Arya Nielsen, PhD, LAc, Icahn School of Medicine, Mount Sinai Hospital – Acupuncture Approaches to Decrease Disparities in Outcomes of Pain Treatment - A Two Arm Comparative Effectiveness Trial; Group vs Individual acupuncture

Lynn DeBar, PhD, MPHKaiser Permanente Washington Health Research Institute - A Naturalistic Experiment Evaluating the Impact of Medicaid Treatment Reimbursement Changes on Opioid Prescribing and Patient Outcomes Among Patients with Low Back Pain

Response panel and audience discussion

5:45pm – 6:00pm

Featured Posters: Oral Medley

Moderator: Peter Wayne, PhD

6:00pm – 7:30pm Poster Reception and session
  Dinner on your own


FRIDAY, June 28, 2019
7:30am – 8:30am Breakfast / Networking with Exhibitors
8:30am – 8:35am Opening Remarks - Robert Davis, MS, LAc., SAR Co-President

8:35am -  8:40am

Welcome by local official
8:40am – 8:50am Opening Remarks - Helene Langevin, MD – NCCIH Director
8:50am – 9:00am Conference theme and introduction of program - Robert Davis, MS, LAc., SAR Co-President
9:00am – 9:45am

Session one - Opening Plenary: The Science of Acupuncture for Chronic Pain – the abridged summary

Moderator: Jun Mao, MD, MSCE – Chief, Integrative Medicine Service, Memorial Sloan Kettering Cancer Center

Subject matter experts will present an abridged overview of the scientific evidence re: acupuncture for pain.

  • Basic Research: Mechanisms of acupuncture (animals) - Rick Harris, PhD, Associate Professor, Chronic Pain and Fatigue Research Center, Anesthesiology, University of Michigan; Associate Professor, Division of Rheumatology, Internal Medicine, University of Michigan
  • Translational Research (humans) - Vitaly Napadow, PhD, LicAc, Associate Professor, Harvard Medical School; Director, Center for Integrative Pain NeuroImaging; Co-President, Society for Acupuncture Research
  • Safety, Efficacy and Comparative Effectiveness - Hugh MacPherson, PhD, Professor of Acupuncture Research at the Department of Health Sciences, University of York; Chair of Trustees at the Northern College of Acupuncture; Clinical Director at the York Clinic for Integrated Healthcare
  • Cost Effectiveness – Claudia Witt, MD, MBA Professor and Chair of the Institute for Complementary and Integrative Medicine at the University of Zurich and University Hospital Zurich; Professor at the Center for Integrative Medicine University of Maryland School of Medicine; Researcher, Institute for Social Medicine, Epidemiology and Health Economics at the Charité – Universitätsmedizin Berlin.
  • Evidence-informed patient care - Jun Mao, MD, MSCE, Integrative Medicine Specialist, Board-Certified Family Physician, and Licensed Acupuncturist, Memorial Sloan Kettering Cancer Center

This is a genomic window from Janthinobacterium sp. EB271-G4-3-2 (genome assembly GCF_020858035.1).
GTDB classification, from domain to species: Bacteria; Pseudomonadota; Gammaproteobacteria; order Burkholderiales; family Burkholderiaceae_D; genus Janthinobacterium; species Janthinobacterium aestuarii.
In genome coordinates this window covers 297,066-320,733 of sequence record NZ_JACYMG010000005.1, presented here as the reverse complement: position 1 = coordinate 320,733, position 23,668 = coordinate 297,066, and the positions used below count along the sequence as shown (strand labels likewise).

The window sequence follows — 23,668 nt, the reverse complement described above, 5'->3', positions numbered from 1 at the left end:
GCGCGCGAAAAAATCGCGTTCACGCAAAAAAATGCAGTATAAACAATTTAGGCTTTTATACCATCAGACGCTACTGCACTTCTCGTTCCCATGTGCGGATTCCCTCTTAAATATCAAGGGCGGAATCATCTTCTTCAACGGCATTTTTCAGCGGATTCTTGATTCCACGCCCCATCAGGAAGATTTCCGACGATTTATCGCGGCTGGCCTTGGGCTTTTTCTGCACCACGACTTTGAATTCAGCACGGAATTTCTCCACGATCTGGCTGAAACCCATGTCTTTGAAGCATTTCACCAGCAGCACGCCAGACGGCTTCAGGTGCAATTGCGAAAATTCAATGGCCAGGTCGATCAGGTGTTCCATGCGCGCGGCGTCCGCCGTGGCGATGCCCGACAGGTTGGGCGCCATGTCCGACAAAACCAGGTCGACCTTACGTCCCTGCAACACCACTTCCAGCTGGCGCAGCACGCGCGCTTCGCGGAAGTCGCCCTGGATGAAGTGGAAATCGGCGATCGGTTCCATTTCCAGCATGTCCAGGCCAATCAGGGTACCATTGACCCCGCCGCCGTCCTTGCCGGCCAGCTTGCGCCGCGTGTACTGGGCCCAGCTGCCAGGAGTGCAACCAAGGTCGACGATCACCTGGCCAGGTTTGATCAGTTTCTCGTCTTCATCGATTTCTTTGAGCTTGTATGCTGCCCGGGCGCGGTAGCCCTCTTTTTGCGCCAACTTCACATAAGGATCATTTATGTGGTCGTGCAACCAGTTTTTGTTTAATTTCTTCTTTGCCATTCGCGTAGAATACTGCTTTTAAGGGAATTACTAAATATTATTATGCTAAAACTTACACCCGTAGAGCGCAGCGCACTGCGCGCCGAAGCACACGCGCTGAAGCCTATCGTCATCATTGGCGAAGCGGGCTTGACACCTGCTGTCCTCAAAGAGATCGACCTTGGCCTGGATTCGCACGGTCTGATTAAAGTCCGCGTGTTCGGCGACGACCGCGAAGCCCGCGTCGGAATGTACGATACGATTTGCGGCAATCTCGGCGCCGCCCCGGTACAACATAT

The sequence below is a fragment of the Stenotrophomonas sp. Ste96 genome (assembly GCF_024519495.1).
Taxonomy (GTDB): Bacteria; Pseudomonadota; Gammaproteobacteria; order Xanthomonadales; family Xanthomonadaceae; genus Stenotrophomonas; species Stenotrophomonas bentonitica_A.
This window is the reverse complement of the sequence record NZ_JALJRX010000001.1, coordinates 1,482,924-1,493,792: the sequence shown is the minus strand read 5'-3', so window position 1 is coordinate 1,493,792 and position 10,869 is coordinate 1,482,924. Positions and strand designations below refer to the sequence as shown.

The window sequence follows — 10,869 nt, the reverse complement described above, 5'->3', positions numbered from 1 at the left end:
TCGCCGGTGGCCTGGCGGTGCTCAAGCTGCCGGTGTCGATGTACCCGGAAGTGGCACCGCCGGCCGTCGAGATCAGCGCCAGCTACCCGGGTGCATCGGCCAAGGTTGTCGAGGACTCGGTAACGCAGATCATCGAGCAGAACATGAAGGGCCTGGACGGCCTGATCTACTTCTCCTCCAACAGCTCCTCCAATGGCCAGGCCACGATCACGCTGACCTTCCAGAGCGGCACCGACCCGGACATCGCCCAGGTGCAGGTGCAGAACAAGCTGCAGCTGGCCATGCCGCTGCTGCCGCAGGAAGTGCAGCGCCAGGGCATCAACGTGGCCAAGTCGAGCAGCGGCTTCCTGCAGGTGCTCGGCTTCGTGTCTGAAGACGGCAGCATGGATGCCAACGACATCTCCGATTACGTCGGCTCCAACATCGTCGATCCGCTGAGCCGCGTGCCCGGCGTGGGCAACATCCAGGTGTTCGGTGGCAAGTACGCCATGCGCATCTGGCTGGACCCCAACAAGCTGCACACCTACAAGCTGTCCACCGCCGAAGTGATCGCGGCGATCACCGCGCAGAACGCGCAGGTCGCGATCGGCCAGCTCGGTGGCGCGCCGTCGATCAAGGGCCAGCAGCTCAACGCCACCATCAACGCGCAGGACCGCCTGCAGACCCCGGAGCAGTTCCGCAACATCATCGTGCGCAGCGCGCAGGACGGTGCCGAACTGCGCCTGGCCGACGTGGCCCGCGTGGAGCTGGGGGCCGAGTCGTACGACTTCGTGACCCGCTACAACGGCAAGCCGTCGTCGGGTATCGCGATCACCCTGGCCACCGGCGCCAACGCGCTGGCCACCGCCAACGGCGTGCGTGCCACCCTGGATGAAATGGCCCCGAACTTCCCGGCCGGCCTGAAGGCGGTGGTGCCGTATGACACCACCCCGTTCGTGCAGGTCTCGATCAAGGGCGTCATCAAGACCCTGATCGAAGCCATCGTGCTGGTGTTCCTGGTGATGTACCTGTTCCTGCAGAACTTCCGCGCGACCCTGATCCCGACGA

Audience Questions

9:45am – 10:15am Break / Networking with Exhibitors
10:15am – 11:00am

Session two - Delivering Care: Voices of Patients and Providers

Moderator: Rosa Schnyer, DAOM, LAc

Panelists: 2 patients (TBD), Ben Kligler, MD; Tristin Adie, NP

This panel will humanize the research by giving voice to patients and providers who will share their experiences illustrating the benefits and challenges of receiving, coordinating and getting access to acupuncture.

Audience members will also be invited to share their voices.

11:00am – 12:00pm

Session three –  Plenary Presentation - Access to Acupuncture

  • Patricia Herman, ND, PhD, Senior Behavioral Scientist, RAND Corporation, Pardee RAND Graduate School
  • Claudia Witt, MD, MBA
  • Josh Plavin, MD MPH - BCBSVT and Scott Strenio, MD – VT DVHA (Medicaid) 
12:00pm – 1:00pm Lunch
1:00pm – 1:45pm

Session four – Implementation Science Research Opportunities to Advance Acupuncture

Dave Clark, Dr.P.H. – NCCIH Program Director

This session will provide a brief introduction to core concepts of implementation science research and opportunities for acupuncture. NCCIH priorities for implementation science research will be discussed along with current funding pathways.

1:45pm – 2:30pm

Session five - Using Research to Advocate for Evidence-Based Health Care Policy (A “top down” approach to dissemination)

Moderator: Ben Kligler

This panel will provide real world examples of dissemination of research findings via interaction with health care policy makers.

Robert Davis - Vermont BCBS

Laura Ocker - Oregon Medicaid

Arya Nielsen - Joint Commission

Panel Discussion and audience questions

2:30pm - 3:30pm

Session Six – Getting the word out: Improving the Dissemination of Acupuncture Research to Providers and Patients (panel discussion) (A “bottom up” approach to dissemination)


Moderator/Presenter: John Weeks 


Mel Koppelman – Evidence Based Acupuncture

David Miller – American Society of Acupuncture

Matt Bauer – Acupuncture Now Foundation

Narda Robinson - American Academy of Medical Acupuncture

Overview:  The evidence supporting acupuncture’s safety, effectiveness, and cost-effectiveness is just beginning to penetrate the American consciousness or healthcare system. This is not surprising. Estimates are that it takes 17 years on average for research to change practice. Acupuncture’s foreign origins compound this problem. Yet the urgency of the opioid crisis and the unsustainable rise in the whole costs associated with our dominant chronic pain treatment methods argue for strategies to shrink this timeline. This panel includes representatives from a range of organizations who will explore this problem and discuss current actions and proposed plans to “get the word out."